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Alternative Governance Systems: Germany and Japan

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The American corporate governance system is a market-based system. Corporations raise funds in public capital markets, and their managers are subject to the discipline of capital markets. Theoretically, a company is run in the best interests of its shareholders, whose interests are considered to be “above” those of the other stakeholders of the company. Banks provide debt capital but do not own shares of companies and deal with borrowers at arms length.

The two major alternatives to the American governance system are the German system and the Japanese system (the governance systems of other countries are variations on the American, German, or Japanese system). The German system is a bank-based system, often referred to as a universal banking system. The Japanese system is one of cross-ownership of firms and interlocking relationships called keiretsu. Both systems are also described as relationship-oriented systems.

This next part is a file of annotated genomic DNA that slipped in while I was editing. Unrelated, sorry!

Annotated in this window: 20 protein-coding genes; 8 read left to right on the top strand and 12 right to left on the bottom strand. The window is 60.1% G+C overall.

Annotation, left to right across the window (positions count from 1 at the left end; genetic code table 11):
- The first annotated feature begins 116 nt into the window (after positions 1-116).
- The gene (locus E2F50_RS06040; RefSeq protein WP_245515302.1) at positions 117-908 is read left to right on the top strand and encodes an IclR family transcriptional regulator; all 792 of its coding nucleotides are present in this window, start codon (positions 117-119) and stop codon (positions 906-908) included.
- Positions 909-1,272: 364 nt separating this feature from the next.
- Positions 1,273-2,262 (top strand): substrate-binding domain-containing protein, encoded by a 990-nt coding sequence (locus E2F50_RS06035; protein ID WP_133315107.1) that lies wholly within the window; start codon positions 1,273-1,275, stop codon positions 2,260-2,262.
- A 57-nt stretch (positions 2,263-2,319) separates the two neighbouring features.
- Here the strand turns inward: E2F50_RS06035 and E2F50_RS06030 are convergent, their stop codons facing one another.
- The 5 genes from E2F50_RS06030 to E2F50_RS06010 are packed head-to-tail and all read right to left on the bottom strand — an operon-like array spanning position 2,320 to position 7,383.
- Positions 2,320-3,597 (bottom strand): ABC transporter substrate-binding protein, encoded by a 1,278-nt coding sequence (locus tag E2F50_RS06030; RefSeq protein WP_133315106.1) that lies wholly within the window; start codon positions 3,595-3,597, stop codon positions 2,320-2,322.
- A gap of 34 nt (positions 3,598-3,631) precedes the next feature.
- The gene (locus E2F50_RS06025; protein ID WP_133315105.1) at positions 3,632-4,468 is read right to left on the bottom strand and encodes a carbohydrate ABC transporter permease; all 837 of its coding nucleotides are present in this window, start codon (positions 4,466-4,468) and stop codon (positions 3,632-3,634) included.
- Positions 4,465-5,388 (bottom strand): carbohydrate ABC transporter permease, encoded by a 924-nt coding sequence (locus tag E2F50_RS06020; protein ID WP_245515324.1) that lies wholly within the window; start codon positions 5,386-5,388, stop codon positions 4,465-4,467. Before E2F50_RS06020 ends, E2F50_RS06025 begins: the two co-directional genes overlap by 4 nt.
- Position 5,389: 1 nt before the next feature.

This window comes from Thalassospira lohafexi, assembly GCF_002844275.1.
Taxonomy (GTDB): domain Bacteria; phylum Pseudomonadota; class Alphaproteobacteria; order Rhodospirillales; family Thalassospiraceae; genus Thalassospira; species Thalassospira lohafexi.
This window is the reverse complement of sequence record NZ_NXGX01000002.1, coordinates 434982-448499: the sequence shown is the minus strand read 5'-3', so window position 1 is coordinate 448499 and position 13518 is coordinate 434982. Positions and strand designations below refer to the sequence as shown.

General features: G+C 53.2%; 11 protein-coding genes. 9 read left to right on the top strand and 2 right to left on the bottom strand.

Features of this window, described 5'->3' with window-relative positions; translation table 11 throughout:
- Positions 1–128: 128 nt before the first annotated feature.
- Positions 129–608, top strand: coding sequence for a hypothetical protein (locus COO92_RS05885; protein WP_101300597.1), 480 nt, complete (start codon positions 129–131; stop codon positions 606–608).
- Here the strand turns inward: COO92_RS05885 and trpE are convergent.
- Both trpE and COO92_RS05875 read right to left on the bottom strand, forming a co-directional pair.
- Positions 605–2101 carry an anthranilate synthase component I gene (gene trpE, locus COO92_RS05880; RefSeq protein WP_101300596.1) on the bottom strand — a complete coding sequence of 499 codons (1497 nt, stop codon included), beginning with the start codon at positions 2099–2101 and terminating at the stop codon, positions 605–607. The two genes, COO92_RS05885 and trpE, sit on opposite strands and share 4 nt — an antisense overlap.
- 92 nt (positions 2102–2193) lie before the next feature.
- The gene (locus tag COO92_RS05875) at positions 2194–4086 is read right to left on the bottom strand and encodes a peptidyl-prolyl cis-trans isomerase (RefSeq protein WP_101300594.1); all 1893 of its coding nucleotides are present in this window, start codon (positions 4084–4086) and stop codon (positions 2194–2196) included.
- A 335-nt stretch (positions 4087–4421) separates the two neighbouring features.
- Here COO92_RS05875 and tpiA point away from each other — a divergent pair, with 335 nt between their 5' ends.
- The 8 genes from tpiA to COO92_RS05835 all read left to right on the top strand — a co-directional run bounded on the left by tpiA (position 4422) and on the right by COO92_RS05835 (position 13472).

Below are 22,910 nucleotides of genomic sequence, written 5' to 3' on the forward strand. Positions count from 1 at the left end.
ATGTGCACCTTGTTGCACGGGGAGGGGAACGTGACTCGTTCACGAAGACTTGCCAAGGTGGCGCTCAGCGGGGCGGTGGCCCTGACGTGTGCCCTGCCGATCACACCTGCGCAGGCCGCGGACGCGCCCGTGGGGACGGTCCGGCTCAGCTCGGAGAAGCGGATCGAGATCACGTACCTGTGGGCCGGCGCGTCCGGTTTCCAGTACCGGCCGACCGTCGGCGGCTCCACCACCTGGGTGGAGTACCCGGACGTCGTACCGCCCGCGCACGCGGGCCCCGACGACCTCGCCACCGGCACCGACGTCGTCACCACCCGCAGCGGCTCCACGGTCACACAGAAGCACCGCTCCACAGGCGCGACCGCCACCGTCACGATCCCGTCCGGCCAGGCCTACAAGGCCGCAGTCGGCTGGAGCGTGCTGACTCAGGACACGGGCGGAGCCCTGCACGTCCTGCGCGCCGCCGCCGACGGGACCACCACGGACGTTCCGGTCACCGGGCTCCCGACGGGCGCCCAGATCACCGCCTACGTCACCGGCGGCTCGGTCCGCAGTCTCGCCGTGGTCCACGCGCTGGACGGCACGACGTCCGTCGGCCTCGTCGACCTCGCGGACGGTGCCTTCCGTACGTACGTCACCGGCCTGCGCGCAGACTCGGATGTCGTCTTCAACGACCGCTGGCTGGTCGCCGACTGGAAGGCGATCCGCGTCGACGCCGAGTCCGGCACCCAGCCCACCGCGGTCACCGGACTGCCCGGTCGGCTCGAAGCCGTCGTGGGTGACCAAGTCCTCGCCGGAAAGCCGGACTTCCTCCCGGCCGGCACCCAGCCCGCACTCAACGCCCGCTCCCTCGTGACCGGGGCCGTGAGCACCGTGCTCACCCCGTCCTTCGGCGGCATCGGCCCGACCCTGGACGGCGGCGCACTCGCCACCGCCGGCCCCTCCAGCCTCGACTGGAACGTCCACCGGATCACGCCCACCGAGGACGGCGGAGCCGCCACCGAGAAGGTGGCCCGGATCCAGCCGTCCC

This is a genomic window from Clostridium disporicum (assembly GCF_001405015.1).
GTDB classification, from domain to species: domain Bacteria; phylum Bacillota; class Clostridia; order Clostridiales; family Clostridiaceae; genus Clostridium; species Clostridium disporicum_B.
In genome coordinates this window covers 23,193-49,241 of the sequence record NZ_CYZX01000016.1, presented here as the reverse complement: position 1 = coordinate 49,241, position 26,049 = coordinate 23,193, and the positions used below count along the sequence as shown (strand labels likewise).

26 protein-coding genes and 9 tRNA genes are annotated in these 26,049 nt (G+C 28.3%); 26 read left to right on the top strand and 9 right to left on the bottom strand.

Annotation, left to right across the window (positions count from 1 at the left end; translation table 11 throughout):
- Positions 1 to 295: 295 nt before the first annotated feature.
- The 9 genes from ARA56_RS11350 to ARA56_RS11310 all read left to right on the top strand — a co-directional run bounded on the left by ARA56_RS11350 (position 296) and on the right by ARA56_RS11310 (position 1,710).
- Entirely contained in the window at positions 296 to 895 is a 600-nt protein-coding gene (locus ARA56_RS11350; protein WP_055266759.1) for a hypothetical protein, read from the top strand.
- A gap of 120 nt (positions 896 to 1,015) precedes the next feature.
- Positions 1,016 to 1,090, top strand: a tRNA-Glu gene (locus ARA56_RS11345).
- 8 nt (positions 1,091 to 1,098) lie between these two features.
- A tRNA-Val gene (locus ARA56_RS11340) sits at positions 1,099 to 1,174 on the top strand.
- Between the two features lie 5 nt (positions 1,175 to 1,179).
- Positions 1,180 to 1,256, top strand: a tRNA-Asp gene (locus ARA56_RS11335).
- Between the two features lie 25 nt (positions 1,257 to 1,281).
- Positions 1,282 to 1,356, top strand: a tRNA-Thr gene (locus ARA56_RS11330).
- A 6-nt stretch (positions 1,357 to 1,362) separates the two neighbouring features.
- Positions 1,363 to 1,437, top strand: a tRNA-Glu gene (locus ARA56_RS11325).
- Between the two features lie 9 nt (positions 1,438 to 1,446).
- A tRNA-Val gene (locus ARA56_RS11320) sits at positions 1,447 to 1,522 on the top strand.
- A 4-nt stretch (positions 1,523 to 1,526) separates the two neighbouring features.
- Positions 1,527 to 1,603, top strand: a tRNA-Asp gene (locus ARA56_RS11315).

The ownership of German corporations is far more concentrated than the ownership of U.S. corporations. Furthermore, as we showed in Figure 2–3, more than 40 percent of the shares in German companies are owned by other German companies. Individuals own very few shares of public corporations, and, for all practical purposes, no institutional investors (mutual funds, pension funds) exist. In short, Germany does not have a shareholder culture. The market capitalization of listed stocks in Germany is about 30 percent of gross national product, compared to 152 percent in the United Kingdom, 122 percent in the United States, and 103 percent in Sweden.

Another major difference between the American system and the German system is the role of banks. In the United States, banks make loans to corporations but do not take ownership positions in those firms (own shares of stock in the company). In Germany, though, banks can and do take ownership positions in the companies they lend to, and also place their representatives on the companies’ governing boards. Thus, there is a much closer and stronger relationship between German firms and German banks than there is between American firms and American banks. This relationship is buttressed by the fact that shares owned by Germans are usually deposited in banks for safekeeping and that the banks get to vote these shares, even though they don't own them.
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Document Type: Research Article

Publication date: February 25, 2003

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